• 1
    I disagree. Quality of life can be more important than safety. Yes, there is a tiny chance this fire alarm could save his life, but the OP says it's causing him a lot of anxiety. You don't get to say it "shouldn't" cause him undue anxiety, because "should" is is irrelevant. Yeah, this is an old and dead question, but I think it's important to keep the real world in mind rather than ideals. – piojo Mar 22 '17 at 8:00
9

I am a NICET Level IV Fire Alarm System & Life Safety Professional.

It is unlawful to taper with a life safety system! The horn/strobe in the living room to alert you when another section of the building outside of your apartment is on fire.!!!!

NFPA 72 Fire Alarm Code states that the horn should be 15 db above the ambient sound level of the space. The horn strobes come out of the box set to HIGH. It can legally be set to LOW by the fire alarm service company.

Removing the horn/strobe may cause a supervisory alarm on the fire alarm system. Many horn/strobes are connected to the same circuit. If you tamper with the device in your apartment, you could unknowingly open the circuit and render the remaining downstream horn/strobes useless and endangering the lives of your neighbors.

Ask the building management team to have it set to LOW. If its already on LOW then be thankful there are codes and technicians trying to save your life. If you can't deal with the potential loud life saving noise, then move to a low rise building with exterior entrances to units that doesn't require the same level of life safety systems.

Don't be the selfish person that tampered with a fire alarm system that 1. made the building less safe for other people living there 2. caused an expensive nuisance service issue for building management and the service company.

  • Althow I agree it should not be tampered with I would pull it and set it to low, I don't remember the annunciators having the closed loop feed back that the detectors have. – Ed Beal Jan 26 '18 at 7:16
1

I know this is really old. But I'm in an apartment with TWO of these alarms. One bedroom, one living room. It's unbearable. And there's the same alarms in the hallways and fire stairs. There's no way to miss any of them. There's trying to lower the volume so your ears aren't bleeding and there's tampering. Tampering imho would be doing something bad! like getting the cover off and messing with the works. Don't do that. Covering the speaker box to just muffle it a bit? I don't see that as tampering, I see it as trying to keep sanity, at least some. I've put foam board over the speakers in mine with duct tape. Easily removed, tape is not on the actual speakers, can definitely still hear them but my ptsd isn't set off quite as bad or as long with just quieting them down a bit.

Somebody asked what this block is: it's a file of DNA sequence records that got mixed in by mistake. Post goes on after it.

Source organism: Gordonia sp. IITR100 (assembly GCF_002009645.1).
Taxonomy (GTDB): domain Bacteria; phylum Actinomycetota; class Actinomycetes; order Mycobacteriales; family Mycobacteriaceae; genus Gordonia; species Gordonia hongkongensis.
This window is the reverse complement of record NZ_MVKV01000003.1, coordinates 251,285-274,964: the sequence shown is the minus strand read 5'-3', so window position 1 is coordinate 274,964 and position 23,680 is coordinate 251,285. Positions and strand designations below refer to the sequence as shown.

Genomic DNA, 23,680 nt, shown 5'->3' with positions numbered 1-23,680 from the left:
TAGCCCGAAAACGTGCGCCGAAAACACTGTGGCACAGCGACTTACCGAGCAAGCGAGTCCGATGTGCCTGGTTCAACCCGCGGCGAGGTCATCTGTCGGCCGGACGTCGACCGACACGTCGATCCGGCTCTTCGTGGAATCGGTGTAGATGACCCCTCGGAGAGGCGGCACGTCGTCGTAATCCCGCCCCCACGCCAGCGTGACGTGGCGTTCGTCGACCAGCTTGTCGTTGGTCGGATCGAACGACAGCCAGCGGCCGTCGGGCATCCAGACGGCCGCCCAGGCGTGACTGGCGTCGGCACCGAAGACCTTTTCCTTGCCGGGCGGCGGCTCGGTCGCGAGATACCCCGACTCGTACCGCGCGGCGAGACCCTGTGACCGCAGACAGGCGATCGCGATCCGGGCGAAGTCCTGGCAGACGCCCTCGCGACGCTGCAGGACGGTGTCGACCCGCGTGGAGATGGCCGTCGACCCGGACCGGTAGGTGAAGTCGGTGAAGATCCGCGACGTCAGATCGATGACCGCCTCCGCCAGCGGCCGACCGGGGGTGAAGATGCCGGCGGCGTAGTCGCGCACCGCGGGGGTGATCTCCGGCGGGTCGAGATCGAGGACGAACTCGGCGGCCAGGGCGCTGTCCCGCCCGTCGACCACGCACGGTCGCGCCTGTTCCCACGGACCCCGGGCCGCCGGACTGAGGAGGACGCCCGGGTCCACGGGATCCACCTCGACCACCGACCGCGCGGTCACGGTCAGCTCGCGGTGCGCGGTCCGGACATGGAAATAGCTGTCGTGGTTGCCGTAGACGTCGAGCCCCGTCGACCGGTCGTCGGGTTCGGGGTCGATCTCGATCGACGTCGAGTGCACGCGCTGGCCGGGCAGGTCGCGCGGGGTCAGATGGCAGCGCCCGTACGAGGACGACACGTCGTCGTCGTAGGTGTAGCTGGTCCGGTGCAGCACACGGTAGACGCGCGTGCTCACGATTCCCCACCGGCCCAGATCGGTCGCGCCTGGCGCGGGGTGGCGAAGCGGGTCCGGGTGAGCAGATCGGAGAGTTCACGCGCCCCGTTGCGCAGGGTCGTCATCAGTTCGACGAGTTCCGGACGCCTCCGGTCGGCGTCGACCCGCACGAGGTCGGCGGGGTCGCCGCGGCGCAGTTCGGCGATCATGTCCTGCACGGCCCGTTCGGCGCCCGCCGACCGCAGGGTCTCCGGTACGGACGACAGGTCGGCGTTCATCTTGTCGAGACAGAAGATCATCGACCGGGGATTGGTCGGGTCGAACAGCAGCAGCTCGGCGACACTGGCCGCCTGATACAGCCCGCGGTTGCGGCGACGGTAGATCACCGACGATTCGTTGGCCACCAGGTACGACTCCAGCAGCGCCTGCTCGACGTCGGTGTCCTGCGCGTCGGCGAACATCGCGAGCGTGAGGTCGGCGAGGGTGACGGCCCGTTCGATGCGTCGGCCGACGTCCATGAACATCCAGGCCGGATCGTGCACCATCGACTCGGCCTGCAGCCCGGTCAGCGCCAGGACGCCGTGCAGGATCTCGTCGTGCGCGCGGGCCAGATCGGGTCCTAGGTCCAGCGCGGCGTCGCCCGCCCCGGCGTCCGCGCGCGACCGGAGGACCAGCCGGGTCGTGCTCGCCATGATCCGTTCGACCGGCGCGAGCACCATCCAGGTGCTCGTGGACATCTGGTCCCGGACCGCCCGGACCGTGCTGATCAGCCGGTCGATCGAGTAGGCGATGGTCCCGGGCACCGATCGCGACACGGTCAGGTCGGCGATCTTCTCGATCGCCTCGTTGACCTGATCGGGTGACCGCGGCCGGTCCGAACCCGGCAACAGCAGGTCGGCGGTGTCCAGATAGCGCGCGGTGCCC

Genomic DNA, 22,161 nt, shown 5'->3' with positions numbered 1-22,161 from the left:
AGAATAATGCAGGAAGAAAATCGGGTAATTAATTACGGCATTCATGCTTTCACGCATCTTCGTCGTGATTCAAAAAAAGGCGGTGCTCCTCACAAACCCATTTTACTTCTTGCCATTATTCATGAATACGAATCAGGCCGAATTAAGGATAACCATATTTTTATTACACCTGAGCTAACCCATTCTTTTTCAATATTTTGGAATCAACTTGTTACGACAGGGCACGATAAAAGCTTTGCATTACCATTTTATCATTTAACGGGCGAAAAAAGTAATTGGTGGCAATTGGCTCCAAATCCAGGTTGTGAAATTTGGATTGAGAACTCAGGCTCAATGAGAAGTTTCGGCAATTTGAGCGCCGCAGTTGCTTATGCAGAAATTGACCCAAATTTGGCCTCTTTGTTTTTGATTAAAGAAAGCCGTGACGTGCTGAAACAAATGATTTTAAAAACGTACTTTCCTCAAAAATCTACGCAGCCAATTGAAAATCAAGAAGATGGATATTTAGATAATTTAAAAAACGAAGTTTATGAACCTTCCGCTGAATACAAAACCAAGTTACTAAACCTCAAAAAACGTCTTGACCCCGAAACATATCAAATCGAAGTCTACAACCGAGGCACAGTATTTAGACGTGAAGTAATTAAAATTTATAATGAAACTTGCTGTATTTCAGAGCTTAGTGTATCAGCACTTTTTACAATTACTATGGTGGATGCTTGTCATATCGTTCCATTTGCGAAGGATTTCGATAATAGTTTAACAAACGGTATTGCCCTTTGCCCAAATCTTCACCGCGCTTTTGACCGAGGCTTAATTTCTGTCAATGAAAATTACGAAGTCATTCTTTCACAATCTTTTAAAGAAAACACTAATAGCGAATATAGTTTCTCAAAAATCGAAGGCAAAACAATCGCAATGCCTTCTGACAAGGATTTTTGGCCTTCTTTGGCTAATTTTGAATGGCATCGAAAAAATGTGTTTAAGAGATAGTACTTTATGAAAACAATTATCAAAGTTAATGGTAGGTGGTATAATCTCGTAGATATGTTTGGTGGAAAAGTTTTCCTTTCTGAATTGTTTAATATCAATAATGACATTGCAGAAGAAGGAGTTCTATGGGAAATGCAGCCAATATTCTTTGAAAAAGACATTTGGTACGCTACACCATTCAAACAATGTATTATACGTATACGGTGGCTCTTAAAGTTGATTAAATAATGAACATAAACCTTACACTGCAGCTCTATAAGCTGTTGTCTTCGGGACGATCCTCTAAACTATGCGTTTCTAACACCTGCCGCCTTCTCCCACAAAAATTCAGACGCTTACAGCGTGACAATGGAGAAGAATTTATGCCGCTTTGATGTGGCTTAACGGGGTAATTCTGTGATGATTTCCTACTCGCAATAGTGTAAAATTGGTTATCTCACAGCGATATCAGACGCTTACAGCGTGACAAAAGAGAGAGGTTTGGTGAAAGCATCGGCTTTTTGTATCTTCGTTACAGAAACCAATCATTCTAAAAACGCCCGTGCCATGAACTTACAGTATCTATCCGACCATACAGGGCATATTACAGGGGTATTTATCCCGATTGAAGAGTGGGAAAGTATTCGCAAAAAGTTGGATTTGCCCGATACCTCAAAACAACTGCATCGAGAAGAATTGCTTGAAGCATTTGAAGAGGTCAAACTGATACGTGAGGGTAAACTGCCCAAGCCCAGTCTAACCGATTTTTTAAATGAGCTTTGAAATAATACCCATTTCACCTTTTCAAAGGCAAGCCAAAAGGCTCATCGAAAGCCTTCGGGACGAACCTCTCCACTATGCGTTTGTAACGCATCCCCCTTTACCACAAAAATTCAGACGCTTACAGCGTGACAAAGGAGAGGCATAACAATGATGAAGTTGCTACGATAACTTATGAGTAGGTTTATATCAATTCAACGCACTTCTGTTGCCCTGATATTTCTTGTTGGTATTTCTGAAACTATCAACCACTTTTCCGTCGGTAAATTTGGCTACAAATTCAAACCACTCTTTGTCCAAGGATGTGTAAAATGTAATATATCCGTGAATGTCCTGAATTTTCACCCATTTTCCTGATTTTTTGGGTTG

1

The OP mentioned that there are smoke detectors tied to the system in both the living room and bedrooms, which will all sound at once if the building alarm is activated. I know what types of sounders they are, and I can say that they would definitely be loud enough on their own to wake anyone up. So I honestly can't see what great harm it would do muffle the horn with some duct tape or something - it's not like it would be rendered completely inaudible anyhow. I suppose it might technically be illegal, but are the powers that be really going to be so heartless as to fine or arrest you over this? At the most you could get a warning, and you could always try to appeal based on your condition.

  • 1
    Seriously, people: if your life-safety fire alarm system is bothering you, there may be official and approved ways to have it adjusted or reconfigured, while still meeting the requirements of the codes. Muffling an alarm is de facto tampering, unless it has been officially approved. – Upnorth Jan 26 '18 at 6:12
0

Remember, the whole purpose of this alarm is to be heard through closed doors, earplugs, and sleeping pills, and to actively drive people out of the building before they are trapped by the fire and killed.